• The stationary member 140 includes the stationary shaft 141 formed in a cylindrical shape, and the eccentric portion 142 protruding from the stationary shaft 141 in the entire radial direction of the stationary shaft 141 to have a cylindrical shape of a greater diameter than that of the cylinder of the stationary shaft 141 and eccentrically formed on the stationary shaft 141. A first oil supply passage 141A through which the oil stored in the hermetic container 110 can be supplied is formed at a lower portion of the stationary shaft 141, and a vertical suction passage 141B through which the low-pressure refrigerant can be sucked is formed at an upper portion of the stationary shaft 141. The oil supply passage 141A and the vertical suction passage 141B are isolated from each other, which prevents the oil from being discharged with the refrigerant. The eccentric portion 142 is expanded in the entire radial direction of the stationary shaft 141. A horizontal suction passage 142B is provided in the radial direction of the eccentric portion 142 and extended to an outer circumferential surface thereof to communicate with the vertical suction passage 141B of the stationary shaft 141. The vane 133 can pass through the horizontal suction passage 142B. Since top and bottom surfaces of the eccentric portion 142 are brought into contact with the upper and lower bearing covers 135 and 136 and operated as thrust surfaces, it is preferable to form a lubrication oil supply passage on the top and bottom surfaces of the eccentric portion 142, and since an outer circumferential surface of the eccentric portion 142 is brought into contact with the vane 133, it is preferable to form a lubrication oil supply passage to lubricate between the vane 133 and the eccentric portion 142.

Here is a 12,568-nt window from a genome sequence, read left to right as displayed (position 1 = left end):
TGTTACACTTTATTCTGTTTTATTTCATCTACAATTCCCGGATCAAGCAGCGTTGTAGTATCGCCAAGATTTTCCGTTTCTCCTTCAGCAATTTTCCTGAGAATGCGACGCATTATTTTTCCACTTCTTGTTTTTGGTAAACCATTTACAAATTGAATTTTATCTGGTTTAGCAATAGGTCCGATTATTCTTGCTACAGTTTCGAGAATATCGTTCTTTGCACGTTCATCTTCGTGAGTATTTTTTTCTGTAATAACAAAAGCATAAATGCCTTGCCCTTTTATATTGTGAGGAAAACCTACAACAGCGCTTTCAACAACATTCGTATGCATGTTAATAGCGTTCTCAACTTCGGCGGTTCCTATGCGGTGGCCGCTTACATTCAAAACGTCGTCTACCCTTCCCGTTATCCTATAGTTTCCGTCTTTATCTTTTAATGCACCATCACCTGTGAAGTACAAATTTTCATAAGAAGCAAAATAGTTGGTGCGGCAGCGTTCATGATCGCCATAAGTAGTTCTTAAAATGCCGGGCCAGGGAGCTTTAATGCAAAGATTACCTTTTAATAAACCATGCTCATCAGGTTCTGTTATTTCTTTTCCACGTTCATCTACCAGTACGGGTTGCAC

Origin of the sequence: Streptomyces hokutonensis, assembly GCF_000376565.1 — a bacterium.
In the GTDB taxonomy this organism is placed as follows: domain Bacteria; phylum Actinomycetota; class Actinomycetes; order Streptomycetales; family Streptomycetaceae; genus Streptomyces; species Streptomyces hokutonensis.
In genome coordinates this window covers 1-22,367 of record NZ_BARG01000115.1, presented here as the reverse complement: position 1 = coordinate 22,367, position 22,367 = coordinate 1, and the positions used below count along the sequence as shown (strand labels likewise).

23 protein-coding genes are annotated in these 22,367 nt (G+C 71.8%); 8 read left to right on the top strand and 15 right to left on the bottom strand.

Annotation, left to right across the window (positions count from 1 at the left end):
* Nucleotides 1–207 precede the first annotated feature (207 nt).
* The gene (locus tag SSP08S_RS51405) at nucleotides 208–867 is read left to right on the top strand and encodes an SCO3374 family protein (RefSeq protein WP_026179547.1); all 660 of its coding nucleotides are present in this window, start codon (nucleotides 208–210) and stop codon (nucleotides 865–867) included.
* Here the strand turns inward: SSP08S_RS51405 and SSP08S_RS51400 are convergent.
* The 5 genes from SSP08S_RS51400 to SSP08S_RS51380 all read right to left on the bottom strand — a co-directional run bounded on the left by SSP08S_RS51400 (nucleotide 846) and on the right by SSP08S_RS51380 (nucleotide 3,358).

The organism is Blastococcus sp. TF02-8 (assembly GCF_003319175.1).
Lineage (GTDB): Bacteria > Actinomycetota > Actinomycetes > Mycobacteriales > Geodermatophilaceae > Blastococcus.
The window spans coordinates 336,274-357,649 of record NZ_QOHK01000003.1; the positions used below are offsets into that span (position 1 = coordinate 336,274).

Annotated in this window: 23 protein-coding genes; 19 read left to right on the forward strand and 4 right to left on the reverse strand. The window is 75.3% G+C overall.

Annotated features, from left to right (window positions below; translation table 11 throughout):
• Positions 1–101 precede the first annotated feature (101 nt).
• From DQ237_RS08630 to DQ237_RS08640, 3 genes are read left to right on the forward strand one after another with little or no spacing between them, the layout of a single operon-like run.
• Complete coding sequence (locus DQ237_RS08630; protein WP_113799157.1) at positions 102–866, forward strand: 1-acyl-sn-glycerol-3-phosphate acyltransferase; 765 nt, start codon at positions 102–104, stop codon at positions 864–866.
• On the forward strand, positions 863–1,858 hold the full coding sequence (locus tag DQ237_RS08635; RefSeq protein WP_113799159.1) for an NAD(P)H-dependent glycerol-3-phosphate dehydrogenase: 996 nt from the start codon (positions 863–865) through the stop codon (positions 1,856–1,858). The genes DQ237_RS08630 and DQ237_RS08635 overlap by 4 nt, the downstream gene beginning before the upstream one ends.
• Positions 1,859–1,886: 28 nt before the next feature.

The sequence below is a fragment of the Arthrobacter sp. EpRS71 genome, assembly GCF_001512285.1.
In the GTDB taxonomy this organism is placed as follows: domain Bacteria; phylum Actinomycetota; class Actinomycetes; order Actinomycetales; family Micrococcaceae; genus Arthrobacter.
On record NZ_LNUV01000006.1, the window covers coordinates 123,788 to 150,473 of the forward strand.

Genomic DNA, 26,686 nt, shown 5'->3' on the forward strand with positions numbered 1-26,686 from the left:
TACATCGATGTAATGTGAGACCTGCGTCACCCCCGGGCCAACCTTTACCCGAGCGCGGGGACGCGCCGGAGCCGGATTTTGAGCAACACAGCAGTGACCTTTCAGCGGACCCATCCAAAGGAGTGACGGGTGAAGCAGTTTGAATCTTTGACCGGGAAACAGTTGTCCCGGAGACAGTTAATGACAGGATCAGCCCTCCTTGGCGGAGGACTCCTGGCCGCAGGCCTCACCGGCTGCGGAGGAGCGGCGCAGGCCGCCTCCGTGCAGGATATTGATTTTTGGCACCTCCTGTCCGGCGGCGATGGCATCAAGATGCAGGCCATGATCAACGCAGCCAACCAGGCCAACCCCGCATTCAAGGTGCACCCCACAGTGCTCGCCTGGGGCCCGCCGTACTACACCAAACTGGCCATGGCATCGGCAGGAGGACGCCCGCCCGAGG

• The upper and lower shaft holders 150 and 160 immovably fix the stationary shaft 141 to the hermetic container 110 and rotatably support the rotary member 130. The upper shaft holder 150 is fixed to the upper shell 112 of the hermetic container 110 by welding or the like after an upper portion of the stationary shaft 141 is fitted thereinto. The upper shaft holder 150 is smaller than the lower shaft holder 160 in the radial direction. The reason for this is to prevent the interference with the suction pipe or the terminal 116 provided on the upper shell 112. In the meantime, the lower shaft holder 160 is spaced apart from a lower portion of the stationary shaft 141 and fixed to a side surface of the body portion 111 of the hermetic container 110 by shrinkage fitting or 3-point welding after a shaft portion of the lower bearing cover 136 enclosing the lower portion of the stationary shaft 141 is rotatably supported on a thrust bearing 161. The upper and lower shaft holders 150 and 160 are manufactured by press working, but the vane 133, the upper and lower bearing covers 135 and 136, and the stationary shaft 141 and the eccentric portion 142 are manufactured by casting using cast iron, grinding and additional machining.